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Showing 1-9 of 9 reviews(Verified Purchases). See all 16 reviews
on January 20, 2015
I cannot lie, I wasn't sure if I was going to finish this book when I first started reading it. Some where in the intro the author tells you that the book will not make you a better lie detector. This may not be true however - some of the insights into the variety of disorders which would predispose someone to be a liar and insights into how certain professionals who deal with deceptive behavior operate may give you an advantage. My only "problem" with the book was its extensive focus on abnormal psychology - I was not interested in unusual syndromes and medical perspective. One thing that this book make help the reader understand is that these damaged people are very common throughout society. Everytime you turn around you will run into someone with one mental problem or another. Another insight I thought was valuable was that this book underscores the extreme difficulty of detecting lies especially with people who are practiced at deception. Even professionals - police officers, lie detector equipment operators, customs inspectors, etc have a lie detection rate just about the same or WORSE than the general public due to their false confidence in their ability. So, this book is a deep study of who lies and why they lie and does not ignore the functional and beneficial aspects of deception.
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on December 30, 2012
This book is wriiten by an MD. Instead of writing about fighting fraud by himself, the author uses more statistics and medical theory to help readers understand why and how people lie, and more importantly, how to work with common lies. I have used some of the skills in this book, and it works.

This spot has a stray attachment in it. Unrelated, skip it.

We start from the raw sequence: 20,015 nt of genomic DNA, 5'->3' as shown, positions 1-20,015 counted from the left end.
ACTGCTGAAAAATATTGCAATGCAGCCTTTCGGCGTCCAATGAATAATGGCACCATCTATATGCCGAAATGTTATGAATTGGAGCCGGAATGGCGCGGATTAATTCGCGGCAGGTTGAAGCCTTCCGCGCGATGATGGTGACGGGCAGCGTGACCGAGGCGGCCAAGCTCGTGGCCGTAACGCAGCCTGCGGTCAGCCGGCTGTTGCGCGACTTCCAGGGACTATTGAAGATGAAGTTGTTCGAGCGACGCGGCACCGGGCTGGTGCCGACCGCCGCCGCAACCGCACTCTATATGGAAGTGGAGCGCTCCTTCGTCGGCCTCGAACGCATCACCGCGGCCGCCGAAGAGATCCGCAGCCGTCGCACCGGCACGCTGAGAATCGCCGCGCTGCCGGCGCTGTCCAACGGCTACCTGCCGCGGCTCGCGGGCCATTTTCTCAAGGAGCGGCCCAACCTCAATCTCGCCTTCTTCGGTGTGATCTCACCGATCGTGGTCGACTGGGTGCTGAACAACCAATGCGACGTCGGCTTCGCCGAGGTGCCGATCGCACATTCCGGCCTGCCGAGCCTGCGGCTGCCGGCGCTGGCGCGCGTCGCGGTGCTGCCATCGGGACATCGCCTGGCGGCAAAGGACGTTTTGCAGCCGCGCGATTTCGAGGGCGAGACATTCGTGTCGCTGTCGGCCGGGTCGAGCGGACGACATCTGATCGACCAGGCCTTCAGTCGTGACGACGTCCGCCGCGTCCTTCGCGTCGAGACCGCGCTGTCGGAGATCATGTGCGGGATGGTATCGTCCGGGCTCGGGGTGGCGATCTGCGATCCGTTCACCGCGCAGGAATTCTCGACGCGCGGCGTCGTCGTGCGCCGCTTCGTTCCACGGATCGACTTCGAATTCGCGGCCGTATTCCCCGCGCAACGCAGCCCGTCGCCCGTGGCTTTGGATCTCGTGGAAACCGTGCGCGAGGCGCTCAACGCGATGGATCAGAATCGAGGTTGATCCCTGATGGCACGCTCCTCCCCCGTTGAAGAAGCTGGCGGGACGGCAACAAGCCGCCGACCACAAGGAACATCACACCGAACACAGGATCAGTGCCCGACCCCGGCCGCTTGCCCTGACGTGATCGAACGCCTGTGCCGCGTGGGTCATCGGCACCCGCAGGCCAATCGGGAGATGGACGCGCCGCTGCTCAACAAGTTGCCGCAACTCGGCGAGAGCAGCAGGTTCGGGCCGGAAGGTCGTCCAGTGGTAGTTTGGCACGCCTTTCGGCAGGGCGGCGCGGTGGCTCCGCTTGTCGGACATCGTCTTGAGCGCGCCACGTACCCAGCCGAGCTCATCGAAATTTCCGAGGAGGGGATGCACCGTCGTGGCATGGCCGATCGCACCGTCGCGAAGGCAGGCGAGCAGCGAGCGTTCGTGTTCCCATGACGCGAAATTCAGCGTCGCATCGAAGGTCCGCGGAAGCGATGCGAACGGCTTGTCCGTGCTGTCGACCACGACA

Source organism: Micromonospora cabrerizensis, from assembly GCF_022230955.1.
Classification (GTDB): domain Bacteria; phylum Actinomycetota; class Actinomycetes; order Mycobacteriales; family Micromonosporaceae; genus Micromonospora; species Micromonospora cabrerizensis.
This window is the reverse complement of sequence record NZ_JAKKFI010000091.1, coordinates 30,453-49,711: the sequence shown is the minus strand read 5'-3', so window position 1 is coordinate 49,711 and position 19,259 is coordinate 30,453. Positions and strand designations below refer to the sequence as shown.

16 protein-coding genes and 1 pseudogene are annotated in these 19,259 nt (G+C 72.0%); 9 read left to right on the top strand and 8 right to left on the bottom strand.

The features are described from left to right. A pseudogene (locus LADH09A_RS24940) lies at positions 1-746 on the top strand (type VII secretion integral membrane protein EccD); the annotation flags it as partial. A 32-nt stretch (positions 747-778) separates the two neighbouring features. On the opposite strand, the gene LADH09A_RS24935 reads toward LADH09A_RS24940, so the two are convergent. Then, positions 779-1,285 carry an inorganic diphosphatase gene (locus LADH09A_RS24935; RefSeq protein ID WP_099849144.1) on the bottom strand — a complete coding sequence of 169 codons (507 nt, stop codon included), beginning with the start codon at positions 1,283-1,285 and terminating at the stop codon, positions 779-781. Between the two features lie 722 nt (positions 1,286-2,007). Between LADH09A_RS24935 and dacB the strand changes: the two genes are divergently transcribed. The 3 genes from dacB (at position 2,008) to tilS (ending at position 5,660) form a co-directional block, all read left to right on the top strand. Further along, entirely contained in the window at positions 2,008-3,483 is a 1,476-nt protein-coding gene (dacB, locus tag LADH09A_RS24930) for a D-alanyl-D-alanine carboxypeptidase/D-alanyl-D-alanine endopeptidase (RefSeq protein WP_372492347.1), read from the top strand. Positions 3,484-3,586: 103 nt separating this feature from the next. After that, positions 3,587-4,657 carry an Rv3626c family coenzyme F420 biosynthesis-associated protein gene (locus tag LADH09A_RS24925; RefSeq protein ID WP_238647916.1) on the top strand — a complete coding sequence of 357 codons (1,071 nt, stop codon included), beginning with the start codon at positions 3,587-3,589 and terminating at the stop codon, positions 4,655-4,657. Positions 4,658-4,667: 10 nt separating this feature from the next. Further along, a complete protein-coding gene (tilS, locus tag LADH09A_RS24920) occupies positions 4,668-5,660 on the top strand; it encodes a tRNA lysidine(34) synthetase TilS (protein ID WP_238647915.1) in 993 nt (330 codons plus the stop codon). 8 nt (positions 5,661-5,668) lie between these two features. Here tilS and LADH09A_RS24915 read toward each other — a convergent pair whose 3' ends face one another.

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on August 21, 2015
good book
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on June 12, 2011
This is the best book I have read about the psychology of deception. It clearly covers all the topic with suficient depth and accuracy. To detect lies I complement it with Mark McClish's "I Know you are Lying".
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on March 5, 2015
Great Book
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on August 15, 2013
If you have suspected you are being lied to, this a great book. It goes into the psychology of how and why people lie. I wouldn't however suggest you try it out on your spouse -- if you have a good relationship. BTW, "Never Be Lied To Again" is another great book on the subject.
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on March 4, 2013
All lies! Except for what you read in this book, unless the author lied, and then what can you believe??? I liked reading it.
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on November 18, 2011
Is very complete in the topic of lies, good manage of topic, very good conditions, like if its been bought in a store.
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on February 13, 2013
The author wraps up his treatise on lying with this: "The most dangerous forms of self-deception are collective ones. Patriotism, moral crusades, and religious fervor sweep across nations like plagues, slicing the world into good and evil, defender and aggressor, right and wrong." If you're the type of person who cheers that type of statement this is your type of book. If, on the other hand, you think patriotism to a worthy cause, agreed to by the vast majority of sentient humanity, such as the cause of individual liberty, is not a form of self-deception, you will find many of the author's assertions hard to accept. If you think that some moral crusades are truly moral, such as that of Mother Theresa, you might consider a blanket condemnation of moral crusades scientifically inaccurate. If you think that some fervent religious adherents may actually do some good in the world, such as The Christian Medical Fellowship, then you might think the author is less than thorough in his research. I submit that the most dangerous form of self-deception is that exhibited by the author who drapes his fervent, chauvinistic, political crusade in the cloak of science and then claims anybody who disagrees with him is self-deceived.
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